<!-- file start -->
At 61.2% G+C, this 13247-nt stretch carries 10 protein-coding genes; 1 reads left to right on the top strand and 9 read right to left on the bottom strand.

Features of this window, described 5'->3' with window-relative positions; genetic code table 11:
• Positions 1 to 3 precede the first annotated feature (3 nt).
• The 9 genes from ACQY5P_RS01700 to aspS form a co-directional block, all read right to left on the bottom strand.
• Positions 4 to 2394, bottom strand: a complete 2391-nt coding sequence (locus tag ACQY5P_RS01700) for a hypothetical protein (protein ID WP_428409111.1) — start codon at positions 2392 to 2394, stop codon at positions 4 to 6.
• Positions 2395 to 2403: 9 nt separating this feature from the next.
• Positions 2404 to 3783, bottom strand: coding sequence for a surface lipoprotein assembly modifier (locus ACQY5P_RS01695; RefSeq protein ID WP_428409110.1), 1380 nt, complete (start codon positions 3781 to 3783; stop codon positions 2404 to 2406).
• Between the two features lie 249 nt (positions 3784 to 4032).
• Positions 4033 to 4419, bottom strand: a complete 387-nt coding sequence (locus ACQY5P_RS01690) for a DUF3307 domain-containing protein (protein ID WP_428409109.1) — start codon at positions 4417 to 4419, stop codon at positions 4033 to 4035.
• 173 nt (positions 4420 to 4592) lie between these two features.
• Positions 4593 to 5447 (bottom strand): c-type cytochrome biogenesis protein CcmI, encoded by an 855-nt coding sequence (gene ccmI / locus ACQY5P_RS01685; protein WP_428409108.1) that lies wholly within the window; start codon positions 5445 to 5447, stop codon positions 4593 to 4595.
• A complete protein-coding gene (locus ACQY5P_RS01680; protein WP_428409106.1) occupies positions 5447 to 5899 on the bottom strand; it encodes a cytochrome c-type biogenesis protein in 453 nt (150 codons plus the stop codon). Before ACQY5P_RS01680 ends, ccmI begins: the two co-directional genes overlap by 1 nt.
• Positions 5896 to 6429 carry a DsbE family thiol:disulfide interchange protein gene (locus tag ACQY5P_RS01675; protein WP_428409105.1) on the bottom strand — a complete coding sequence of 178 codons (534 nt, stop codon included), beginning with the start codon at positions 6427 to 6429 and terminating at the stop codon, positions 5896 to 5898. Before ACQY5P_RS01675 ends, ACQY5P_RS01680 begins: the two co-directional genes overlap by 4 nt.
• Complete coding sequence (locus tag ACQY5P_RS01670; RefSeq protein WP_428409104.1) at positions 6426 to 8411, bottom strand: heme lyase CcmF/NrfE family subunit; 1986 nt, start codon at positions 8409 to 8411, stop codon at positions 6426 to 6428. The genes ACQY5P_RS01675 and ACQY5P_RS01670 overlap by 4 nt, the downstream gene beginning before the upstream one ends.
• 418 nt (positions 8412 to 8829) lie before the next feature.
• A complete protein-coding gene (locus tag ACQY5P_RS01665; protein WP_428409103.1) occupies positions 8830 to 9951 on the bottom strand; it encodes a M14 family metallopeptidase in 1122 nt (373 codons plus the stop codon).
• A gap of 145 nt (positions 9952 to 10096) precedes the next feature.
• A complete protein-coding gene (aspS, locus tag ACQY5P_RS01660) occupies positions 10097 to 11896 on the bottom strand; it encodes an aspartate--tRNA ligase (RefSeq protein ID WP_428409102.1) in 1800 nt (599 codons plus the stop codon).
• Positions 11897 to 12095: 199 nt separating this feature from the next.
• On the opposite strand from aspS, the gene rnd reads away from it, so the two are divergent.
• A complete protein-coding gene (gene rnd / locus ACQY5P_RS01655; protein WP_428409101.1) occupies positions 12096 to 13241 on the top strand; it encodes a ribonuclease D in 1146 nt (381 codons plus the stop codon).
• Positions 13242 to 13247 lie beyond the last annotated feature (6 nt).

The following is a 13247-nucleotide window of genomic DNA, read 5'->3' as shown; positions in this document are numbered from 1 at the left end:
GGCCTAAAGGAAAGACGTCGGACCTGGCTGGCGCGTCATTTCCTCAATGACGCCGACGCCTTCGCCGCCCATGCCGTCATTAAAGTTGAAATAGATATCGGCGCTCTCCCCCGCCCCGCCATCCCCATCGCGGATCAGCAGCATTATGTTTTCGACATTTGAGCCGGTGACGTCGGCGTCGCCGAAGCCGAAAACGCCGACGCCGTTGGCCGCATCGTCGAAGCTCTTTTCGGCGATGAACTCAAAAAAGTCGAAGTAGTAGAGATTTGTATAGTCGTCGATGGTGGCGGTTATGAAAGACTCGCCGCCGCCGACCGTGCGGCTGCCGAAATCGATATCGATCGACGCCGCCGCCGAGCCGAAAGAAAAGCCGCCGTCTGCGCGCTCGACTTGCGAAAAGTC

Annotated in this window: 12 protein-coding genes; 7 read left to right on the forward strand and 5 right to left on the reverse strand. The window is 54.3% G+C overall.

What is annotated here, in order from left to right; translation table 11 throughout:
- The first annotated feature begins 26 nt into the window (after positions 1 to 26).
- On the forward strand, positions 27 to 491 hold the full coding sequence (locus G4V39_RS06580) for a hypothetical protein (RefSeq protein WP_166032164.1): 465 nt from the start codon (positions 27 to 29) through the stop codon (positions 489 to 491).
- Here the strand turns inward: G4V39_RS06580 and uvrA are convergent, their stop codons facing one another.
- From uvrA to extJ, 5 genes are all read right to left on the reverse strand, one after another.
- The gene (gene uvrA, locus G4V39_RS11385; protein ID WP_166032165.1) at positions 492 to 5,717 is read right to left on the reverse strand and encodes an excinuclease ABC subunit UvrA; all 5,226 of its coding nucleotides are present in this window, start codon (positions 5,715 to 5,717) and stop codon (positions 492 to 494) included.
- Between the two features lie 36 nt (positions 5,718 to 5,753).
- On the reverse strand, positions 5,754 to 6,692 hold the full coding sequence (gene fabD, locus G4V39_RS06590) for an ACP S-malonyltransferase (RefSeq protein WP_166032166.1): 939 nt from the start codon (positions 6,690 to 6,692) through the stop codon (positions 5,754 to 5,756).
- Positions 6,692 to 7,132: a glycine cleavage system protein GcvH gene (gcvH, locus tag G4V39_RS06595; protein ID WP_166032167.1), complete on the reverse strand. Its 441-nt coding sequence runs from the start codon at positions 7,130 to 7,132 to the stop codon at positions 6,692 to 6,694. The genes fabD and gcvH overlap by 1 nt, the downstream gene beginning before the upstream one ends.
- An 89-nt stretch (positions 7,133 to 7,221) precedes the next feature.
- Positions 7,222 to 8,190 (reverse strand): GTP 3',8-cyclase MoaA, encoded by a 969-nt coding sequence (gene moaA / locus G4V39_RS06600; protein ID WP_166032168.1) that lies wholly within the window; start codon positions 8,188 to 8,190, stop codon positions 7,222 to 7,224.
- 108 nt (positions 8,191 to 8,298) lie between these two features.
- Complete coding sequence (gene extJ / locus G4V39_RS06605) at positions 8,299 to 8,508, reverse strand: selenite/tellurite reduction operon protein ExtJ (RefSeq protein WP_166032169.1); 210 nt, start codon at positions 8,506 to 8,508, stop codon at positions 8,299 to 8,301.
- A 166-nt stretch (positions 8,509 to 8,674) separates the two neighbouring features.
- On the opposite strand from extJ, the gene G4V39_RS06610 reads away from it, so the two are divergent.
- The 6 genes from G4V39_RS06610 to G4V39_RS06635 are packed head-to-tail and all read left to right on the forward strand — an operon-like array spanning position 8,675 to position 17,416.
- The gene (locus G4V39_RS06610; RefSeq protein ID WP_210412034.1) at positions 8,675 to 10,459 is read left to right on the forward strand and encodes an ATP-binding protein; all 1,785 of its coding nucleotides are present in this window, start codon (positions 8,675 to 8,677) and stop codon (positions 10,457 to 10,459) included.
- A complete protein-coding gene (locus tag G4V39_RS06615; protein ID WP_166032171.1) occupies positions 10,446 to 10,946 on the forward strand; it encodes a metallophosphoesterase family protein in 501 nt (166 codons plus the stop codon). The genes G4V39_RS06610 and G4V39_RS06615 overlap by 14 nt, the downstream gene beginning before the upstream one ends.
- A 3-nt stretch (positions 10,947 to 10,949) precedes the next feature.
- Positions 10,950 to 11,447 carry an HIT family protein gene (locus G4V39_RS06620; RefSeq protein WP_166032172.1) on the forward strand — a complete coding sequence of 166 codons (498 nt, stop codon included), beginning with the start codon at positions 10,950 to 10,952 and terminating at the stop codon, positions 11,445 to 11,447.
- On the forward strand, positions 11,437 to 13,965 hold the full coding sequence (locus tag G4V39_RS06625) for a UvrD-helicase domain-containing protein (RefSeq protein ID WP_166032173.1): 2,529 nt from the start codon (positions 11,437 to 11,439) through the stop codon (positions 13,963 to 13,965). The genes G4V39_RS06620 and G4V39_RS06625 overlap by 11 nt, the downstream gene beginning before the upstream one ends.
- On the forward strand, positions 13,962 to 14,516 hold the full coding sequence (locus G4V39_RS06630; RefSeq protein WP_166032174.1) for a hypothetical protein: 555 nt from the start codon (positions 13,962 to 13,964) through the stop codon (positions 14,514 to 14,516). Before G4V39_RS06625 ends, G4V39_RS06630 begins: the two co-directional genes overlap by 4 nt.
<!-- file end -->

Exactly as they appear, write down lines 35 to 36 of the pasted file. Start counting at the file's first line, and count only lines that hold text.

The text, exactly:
- An 89-nt stretch (positions 7,133 to 7,221) precedes the next feature.
- Positions 7,222 to 8,190 (reverse strand): GTP 3',8-cyclase MoaA, encoded by a 969-nt coding sequence (gene moaA / locus G4V39_RS06600; protein ID WP_166032168.1) that lies wholly within the window; start codon positions 8,188 to 8,190, stop codon positions 7,222 to 7,224.